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How to initialize backrefs of mappers without some queries through a session? For example, I have two models, named "Client" and "Subject" in follow code:

Base = declarative_base()

class Client(Base):
    __tablename__ = "clients"

    id = Column(Integer, primary_key=True)
    created = Column(DateTime, default=datetime.datetime.now)
    name = Column(String)

    subjects = relationship("Subject",  cascade="all,delete",
        backref=backref("client"))


class Subject(Base):
    __tablename__ = "subjects"

    id = Column(Integer, primary_key=True)
    client_id = Column(Integer, ForeignKey(Client.id, ondelete='CASCADE'))

Then, somewhere in my code, I want to get the backref client of the class Subject like this, but that raises an exception:

>>> Subject.client
AttributeError: type object 'Subject' has no attribute 'client'

After a query to Client like:

>>> session.query(Client).first()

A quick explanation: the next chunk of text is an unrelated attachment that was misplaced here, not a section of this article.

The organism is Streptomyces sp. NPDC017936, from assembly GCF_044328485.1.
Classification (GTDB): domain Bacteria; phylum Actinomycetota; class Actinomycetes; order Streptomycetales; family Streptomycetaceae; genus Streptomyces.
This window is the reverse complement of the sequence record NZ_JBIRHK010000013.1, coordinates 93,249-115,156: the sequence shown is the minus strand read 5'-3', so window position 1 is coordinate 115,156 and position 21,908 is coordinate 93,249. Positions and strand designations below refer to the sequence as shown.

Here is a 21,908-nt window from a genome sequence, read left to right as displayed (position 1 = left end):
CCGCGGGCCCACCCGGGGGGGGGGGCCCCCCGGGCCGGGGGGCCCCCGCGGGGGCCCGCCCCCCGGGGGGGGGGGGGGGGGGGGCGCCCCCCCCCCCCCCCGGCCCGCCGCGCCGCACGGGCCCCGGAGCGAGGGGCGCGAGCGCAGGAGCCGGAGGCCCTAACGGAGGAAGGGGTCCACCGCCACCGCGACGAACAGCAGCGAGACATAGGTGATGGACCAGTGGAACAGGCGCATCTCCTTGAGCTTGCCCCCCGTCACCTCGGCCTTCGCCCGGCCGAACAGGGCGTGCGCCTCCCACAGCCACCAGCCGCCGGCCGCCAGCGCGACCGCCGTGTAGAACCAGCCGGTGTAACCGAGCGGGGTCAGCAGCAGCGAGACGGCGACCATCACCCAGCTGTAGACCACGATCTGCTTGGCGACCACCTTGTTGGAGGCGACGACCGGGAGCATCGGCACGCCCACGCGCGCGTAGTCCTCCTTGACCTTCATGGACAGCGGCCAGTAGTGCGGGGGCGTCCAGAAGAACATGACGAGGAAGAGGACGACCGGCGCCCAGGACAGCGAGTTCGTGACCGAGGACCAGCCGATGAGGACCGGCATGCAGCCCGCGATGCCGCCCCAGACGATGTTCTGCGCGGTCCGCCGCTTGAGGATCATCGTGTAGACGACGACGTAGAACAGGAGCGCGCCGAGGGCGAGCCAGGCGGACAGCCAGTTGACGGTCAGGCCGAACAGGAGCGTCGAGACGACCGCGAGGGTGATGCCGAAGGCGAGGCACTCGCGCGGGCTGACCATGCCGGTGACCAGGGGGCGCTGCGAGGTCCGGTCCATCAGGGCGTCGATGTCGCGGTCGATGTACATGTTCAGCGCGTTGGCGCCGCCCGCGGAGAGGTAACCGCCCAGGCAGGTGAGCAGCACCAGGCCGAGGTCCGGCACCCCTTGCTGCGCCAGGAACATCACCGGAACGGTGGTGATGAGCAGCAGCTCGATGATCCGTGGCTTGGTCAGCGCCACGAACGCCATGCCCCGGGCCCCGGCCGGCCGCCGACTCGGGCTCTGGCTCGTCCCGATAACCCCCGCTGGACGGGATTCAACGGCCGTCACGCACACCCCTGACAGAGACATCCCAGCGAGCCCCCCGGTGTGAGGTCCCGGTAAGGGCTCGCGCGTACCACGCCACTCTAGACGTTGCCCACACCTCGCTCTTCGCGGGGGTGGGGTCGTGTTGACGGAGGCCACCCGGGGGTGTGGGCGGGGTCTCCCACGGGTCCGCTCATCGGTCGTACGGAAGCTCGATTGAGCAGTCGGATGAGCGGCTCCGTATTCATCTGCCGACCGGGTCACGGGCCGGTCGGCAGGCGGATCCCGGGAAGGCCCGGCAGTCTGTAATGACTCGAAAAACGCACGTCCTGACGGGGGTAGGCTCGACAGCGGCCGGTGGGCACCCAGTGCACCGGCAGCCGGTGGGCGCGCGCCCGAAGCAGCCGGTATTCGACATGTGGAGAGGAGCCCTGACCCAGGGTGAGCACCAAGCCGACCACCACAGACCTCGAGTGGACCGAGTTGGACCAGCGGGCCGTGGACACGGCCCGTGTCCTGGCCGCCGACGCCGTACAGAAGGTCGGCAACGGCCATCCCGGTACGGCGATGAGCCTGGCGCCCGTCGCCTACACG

>>> Subject.client
<sqlalchemy.orm.attributes.InstrumentedAttribute at 0x43ca1d0>

Attribute client was created after a query to the related model(mapper).
I don't want to make such "warming" queries!

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Does declaring the backref as simply backref='client' work any better? I'm a little puzzled this doesn't work just normally. –  Martijn Pieters Feb 17 '13 at 14:01

2 Answers 2

up vote 4 down vote accepted

Alternatively, you could use:

from sqlalchemy.orm import configure_mappers

configure_mappers()

This has the advantage that it creates all the backrefs for all your models in one step.

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Because SQLAlchemy uses metaclasses, the code that creates the back reference on the other class won't run until you have created at least one instance of the Client class.

The remedy is simple: create a Client() instance, and discard it again:

>>> Subject.client
Traceback (most recent call last):
  File "<stdin>", line 1, in <module>
AttributeError: type object 'Subject' has no attribute 'client'
>>> Client()
<__main__.Client object at 0x104bdc690>
>>> Subject.client
<sqlalchemy.orm.attributes.InstrumentedAttribute object at 0x104be9e10>

or use the configure_mappers utility function:

from sqlalchemy.orm import configure_mappers

to scan your models for such references and initialize them. Creating any one instance calls this method under the hood, actually.

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Thanks a lot! It really works! –  Ivan Il'in Feb 17 '13 at 14:26

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